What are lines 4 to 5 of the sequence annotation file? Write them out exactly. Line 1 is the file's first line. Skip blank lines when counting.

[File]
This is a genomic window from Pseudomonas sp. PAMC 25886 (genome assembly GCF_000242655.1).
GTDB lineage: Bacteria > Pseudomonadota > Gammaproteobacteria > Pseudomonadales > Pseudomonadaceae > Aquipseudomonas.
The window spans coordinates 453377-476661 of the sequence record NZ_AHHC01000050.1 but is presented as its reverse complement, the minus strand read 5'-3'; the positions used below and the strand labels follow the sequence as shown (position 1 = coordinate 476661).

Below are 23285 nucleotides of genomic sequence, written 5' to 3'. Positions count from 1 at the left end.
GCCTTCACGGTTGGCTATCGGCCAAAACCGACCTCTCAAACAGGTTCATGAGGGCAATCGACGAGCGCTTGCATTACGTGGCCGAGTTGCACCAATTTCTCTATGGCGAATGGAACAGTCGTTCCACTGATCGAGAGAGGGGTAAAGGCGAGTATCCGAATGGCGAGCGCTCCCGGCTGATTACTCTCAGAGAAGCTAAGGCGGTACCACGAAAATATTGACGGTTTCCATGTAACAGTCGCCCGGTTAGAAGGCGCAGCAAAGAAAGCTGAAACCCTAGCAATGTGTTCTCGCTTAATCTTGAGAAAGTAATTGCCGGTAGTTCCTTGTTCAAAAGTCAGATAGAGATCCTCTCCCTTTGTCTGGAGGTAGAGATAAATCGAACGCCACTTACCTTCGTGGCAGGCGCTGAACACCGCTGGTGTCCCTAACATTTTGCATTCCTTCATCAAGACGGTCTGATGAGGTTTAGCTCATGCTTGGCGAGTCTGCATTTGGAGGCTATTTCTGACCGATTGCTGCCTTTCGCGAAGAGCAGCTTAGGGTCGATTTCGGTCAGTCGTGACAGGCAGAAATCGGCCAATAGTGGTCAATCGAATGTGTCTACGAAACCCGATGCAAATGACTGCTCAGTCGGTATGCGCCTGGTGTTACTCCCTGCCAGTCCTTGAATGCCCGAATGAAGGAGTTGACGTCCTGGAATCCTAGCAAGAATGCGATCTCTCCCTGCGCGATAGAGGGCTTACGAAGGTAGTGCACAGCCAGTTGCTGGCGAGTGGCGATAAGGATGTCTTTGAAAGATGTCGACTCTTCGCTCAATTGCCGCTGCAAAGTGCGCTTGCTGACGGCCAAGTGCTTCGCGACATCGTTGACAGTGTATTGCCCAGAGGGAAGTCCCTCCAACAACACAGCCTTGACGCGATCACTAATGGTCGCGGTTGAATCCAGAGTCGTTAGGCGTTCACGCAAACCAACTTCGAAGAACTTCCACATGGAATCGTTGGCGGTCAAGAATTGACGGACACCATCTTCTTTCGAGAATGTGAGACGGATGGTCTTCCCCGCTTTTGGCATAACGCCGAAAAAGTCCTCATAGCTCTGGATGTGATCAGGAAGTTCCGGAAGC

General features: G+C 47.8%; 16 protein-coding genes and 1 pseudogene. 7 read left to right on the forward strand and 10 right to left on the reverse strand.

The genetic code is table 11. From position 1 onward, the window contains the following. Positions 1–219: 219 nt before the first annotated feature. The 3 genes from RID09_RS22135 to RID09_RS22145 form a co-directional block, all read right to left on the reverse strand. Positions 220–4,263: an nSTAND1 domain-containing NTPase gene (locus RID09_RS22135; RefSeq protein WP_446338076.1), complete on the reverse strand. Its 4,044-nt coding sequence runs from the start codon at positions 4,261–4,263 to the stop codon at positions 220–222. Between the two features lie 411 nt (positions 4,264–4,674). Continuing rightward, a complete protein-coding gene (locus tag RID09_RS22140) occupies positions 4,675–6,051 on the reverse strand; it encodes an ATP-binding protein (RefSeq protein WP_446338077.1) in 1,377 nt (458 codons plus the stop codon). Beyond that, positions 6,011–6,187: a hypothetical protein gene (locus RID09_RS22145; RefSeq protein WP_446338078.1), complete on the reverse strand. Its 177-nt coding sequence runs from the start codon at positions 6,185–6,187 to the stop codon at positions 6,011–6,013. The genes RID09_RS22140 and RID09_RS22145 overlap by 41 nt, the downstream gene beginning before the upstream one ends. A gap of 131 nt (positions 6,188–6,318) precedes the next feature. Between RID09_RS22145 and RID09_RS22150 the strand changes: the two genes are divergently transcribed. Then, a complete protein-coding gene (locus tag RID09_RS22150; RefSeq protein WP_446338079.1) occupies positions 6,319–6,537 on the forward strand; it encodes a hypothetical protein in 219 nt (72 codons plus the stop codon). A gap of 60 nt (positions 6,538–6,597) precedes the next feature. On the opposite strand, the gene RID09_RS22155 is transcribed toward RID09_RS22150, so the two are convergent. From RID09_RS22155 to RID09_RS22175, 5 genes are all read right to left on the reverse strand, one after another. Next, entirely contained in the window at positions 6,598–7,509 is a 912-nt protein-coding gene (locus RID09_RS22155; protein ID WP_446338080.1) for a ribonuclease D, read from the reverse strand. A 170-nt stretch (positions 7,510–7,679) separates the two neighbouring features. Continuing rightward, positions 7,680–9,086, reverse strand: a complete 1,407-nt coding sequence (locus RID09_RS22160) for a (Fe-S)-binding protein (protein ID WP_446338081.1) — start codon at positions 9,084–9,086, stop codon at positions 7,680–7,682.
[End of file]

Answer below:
Below are 23285 nucleotides of genomic sequence, written 5' to 3'. Positions count from 1 at the left end.
GCCTTCACGGTTGGCTATCGGCCAAAACCGACCTCTCAAACAGGTTCATGAGGGCAATCGACGAGCGCTTGCATTACGTGGCCGAGTTGCACCAATTTCTCTATGGCGAATGGAACAGTCGTTCCACTGATCGAGAGAGGGGTAAAGGCGAGTATCCGAATGGCGAGCGCTCCCGGCTGATTACTCTCAGAGAAGCTAAGGCGGTACCACGAAAATATTGACGGTTTCCATGTAACAGTCGCCCGGTTAGAAGGCGCAGCAAAGAAAGCTGAAACCCTAGCAATGTGTTCTCGCTTAATCTTGAGAAAGTAATTGCCGGTAGTTCCTTGTTCAAAAGTCAGATAGAGATCCTCTCCCTTTGTCTGGAGGTAGAGATAAATCGAACGCCACTTACCTTCGTGGCAGGCGCTGAACACCGCTGGTGTCCCTAACATTTTGCATTCCTTCATCAAGACGGTCTGATGAGGTTTAGCTCATGCTTGGCGAGTCTGCATTTGGAGGCTATTTCTGACCGATTGCTGCCTTTCGCGAAGAGCAGCTTAGGGTCGATTTCGGTCAGTCGTGACAGGCAGAAATCGGCCAATAGTGGTCAATCGAATGTGTCTACGAAACCCGATGCAAATGACTGCTCAGTCGGTATGCGCCTGGTGTTACTCCCTGCCAGTCCTTGAATGCCCGAATGAAGGAGTTGACGTCCTGGAATCCTAGCAAGAATGCGATCTCTCCCTGCGCGATAGAGGGCTTACGAAGGTAGTGCACAGCCAGTTGCTGGCGAGTGGCGATAAGGATGTCTTTGAAAGATGTCGACTCTTCGCTCAATTGCCGCTGCAAAGTGCGCTTGCTGACGGCCAAGTGCTTCGCGACATCGTTGACAGTGTATTGCCCAGAGGGAAGTCCCTCCAACAACACAGCCTTGACGCGATCACTAATGGTCGCGGTTGAATCCAGAGTCGTTAGGCGTTCACGCAAACCAACTTCGAAGAACTTCCACATGGAATCGTTGGCGGTCAAGAATTGACGGACACCATCTTCTTTCGAGAATGTGAGACGGATGGTCTTCCCCGCTTTTGGCATAACGCCGAAAAAGTCCTCATAGCTCTGGATGTGATCAGGAAGTTCCGGAAGC